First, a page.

Interactions with soil biota shift from negative to positive when a tree species is moved outside its native range

Pinus contorta

Pinus contorta. Image by Rudi Riet, Washington, DC, United States [CC-BY-SA-2.0], via Wikimedia Commons

This week’s paper is a Rapid Report by Gundale et al which appeared in New Phytologist in late January.  It also happens to be the paper we discussed at the Hawkesbury Institute for the Environment’s student journal club this week.

This study was a really good example of a home-away growth experiment, and showed some really striking results.  Seeds from Pinus contorta trees of known provenance were collected in Sweden, and then grown in soil from their native Canadian sites and their introduced

Swedish sites to look for differences in aboveground and belowground biomass.  Sounds simple?  It would be, but they didn’t just compare fresh soils containing whatever biota could contend with the 2mm sieve.  They also used sterilised soils from both countries, sterilised soils which had been cross-inoculated with soils from the opposite country, and included a fertilisation element to make it more interesting.

So what was the take-home message?  The clue is in the title, but the short version is that it’s all about the soil biota.  Seedlings grown in Swedish soils had much higher biomass (around 43% higher) than those grown in native their native Canadian soils, despite the Swedish soils having lower pH and nutrient availability.  When seedlings were grown in sterilised soils, the soil origin had no effect on biomass.  When seedlings were grown in sterilised soil from either country, but inoculated with soil biota from Sweden, biomass was again much greater than when sterilised soils were inoculated with Canadian soil biota.  The effect of soil biota was even greater than the effect of fertiliser on biomass.

Considering these different trials together, it becomes clear that not only did the Swedish biota have a strong positive effect on P. contorta seedling biomass, but that the Canadian biota actually had a negative effect on biomass. This provides evidence that better growth in soils from outside of the native range is probably down to a combination of pathogen release and positive biotic associations.

However, this evidence also highlights the gap in this paper – analysis of the soil biota itself.  We see the effects, but what are the actual differences in the bacterial, fungal, and/or mesofaunal communities?  Are there differences in community structure? Abundances or biomass? Activity?  All of these?  It would be great to see data on this, especially regarding known pathogens or ectomycorrhizal fungi associates.  I hope/suspect there may be another paper on the way exploring some this.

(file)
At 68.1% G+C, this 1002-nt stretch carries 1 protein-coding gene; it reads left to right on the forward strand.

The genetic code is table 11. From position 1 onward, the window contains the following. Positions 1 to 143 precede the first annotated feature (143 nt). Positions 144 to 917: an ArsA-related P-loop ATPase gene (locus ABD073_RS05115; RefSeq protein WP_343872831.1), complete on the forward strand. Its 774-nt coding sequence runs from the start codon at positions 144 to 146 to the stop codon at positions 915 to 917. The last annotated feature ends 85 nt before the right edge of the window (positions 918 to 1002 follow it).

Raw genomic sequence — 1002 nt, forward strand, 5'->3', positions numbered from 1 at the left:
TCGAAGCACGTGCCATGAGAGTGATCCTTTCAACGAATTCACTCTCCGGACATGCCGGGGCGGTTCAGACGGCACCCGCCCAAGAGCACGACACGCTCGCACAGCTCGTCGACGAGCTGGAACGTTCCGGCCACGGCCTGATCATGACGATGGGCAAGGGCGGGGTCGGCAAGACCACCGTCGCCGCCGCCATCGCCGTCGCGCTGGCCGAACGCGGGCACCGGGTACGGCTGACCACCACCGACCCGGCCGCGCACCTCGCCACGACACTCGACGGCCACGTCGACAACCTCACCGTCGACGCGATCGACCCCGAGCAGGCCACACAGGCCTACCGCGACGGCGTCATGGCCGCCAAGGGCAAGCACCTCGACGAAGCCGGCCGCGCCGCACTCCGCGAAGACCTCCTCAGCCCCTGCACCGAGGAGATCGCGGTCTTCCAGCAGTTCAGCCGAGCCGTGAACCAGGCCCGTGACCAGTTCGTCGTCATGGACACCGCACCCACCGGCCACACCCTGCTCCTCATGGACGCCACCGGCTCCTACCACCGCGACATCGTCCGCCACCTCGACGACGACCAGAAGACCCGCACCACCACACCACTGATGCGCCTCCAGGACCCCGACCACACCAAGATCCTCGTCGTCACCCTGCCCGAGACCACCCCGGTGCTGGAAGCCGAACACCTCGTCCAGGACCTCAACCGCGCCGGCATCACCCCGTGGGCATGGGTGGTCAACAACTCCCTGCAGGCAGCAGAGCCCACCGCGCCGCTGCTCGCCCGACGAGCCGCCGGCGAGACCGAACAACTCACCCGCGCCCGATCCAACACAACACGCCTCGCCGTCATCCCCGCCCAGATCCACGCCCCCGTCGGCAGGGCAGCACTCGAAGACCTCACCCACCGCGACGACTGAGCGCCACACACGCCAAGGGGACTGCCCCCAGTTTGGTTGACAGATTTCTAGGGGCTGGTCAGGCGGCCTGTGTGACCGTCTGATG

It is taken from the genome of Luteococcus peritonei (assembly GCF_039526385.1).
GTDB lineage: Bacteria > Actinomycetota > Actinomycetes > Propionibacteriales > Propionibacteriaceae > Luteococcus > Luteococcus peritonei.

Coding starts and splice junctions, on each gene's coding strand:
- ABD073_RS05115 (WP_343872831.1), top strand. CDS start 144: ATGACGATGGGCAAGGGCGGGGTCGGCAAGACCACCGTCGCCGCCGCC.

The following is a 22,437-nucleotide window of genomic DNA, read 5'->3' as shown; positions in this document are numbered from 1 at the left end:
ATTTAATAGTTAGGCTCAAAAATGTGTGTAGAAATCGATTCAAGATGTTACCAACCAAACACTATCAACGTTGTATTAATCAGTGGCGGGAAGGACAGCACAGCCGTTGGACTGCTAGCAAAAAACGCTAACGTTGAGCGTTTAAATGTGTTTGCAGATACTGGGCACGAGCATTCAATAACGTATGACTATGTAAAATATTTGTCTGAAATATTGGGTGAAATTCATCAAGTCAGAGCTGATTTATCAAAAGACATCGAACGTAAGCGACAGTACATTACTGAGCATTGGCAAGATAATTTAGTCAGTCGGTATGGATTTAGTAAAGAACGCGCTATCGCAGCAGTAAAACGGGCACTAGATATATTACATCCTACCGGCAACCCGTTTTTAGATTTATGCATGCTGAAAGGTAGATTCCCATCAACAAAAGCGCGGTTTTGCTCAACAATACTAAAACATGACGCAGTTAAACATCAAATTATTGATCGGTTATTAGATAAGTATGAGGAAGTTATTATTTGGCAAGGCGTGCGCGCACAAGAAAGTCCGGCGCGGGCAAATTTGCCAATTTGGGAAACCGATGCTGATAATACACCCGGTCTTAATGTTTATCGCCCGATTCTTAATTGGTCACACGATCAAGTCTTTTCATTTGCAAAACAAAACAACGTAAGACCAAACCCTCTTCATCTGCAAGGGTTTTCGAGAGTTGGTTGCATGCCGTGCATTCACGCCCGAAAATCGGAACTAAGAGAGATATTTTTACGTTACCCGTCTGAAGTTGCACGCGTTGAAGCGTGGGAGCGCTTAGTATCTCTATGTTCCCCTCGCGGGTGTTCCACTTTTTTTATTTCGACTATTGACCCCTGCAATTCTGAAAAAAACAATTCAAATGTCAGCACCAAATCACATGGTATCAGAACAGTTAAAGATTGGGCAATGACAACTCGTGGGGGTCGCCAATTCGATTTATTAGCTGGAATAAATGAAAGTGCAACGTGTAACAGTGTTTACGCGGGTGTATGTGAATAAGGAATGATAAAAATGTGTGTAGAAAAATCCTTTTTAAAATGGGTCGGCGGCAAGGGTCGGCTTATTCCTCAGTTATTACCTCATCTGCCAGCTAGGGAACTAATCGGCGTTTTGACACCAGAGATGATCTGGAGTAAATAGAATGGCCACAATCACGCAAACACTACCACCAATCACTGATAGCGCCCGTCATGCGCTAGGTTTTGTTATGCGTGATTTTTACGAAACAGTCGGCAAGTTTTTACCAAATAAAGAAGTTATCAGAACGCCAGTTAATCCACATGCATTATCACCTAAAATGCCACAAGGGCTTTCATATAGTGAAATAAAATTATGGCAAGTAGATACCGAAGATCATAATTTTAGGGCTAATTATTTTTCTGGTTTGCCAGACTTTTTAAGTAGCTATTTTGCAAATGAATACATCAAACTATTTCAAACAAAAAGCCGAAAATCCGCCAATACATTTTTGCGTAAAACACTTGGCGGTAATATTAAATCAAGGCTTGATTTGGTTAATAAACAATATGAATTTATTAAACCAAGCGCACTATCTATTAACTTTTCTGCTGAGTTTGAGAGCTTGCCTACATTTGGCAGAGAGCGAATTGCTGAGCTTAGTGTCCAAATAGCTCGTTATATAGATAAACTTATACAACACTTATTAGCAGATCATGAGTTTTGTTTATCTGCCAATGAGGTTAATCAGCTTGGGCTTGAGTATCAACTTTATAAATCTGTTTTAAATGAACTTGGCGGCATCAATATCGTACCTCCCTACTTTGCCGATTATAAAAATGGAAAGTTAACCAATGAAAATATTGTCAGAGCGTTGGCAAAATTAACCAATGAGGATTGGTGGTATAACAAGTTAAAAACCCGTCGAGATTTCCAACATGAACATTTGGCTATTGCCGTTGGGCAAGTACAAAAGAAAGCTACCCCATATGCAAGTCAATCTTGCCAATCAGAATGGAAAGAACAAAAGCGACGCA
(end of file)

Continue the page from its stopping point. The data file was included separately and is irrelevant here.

Overall, this was a really nicely designed project that asked interesting questions and addressed them in a very straightforward way.  The paper itself was well written.  It flows nicely and is easy to follow and understand even on a quick reading.  The methods made no attempt to disguise the logistical issues associated with transporting soils half way around the world, and the data analysis and presentation was simple and direct with no unnecessary frills or risk of misinterpretation.  All of these are elements that we should expect of any paper, but sometimes experiments are complex and difficult to describe, methodological detail gets glossed over in an attempt to meet word counts, and data are not easy to interpret.  While it is not possible to answer all questions with a glasshouse study, or to present all data with bar graphs, it is a nice reminder of the clarity with which we should try to communicate our work.

So now that I’ve had my say, exposing my soil ecology and science communication biases, we’d love to hear what you thought about the paper.  Was there anything you would have done differently?  What do you think the next steps should be?  What did you think of the tree provenance element of the study?  It didn’t show a significant effect here, but would it be worth pursuing in other systems?  How well do you think the results of this glasshouse study represent what’s happening in the natural communities?

You can let us know your take on this either in the comments or via twitter using the hashtag #psejclub.  We’d also love to hear from you If you have a suggestion for a paper you’d like us to discuss, or if you want to write a post yourself!

Pinus contorta native range.  Image by  Elbert L. Little, Jr., of the U.S. Department of Agriculture, Forest Service, and others

Pinus contorta native range. Image by Elbert L. Little, Jr., of the U.S. Department of Agriculture, Forest Service, USGS

P. contorta range in Sweden.  Image by Philippe Rekacewicz, UNEP/GRID-Arendal

P. contorta range in Sweden. Image by Philippe Rekacewicz, UNEP/GRID-Arendal

5 thoughts on “Interactions with soil biota shift from negative to positive when a tree species is moved outside its native range

  1. sleather2012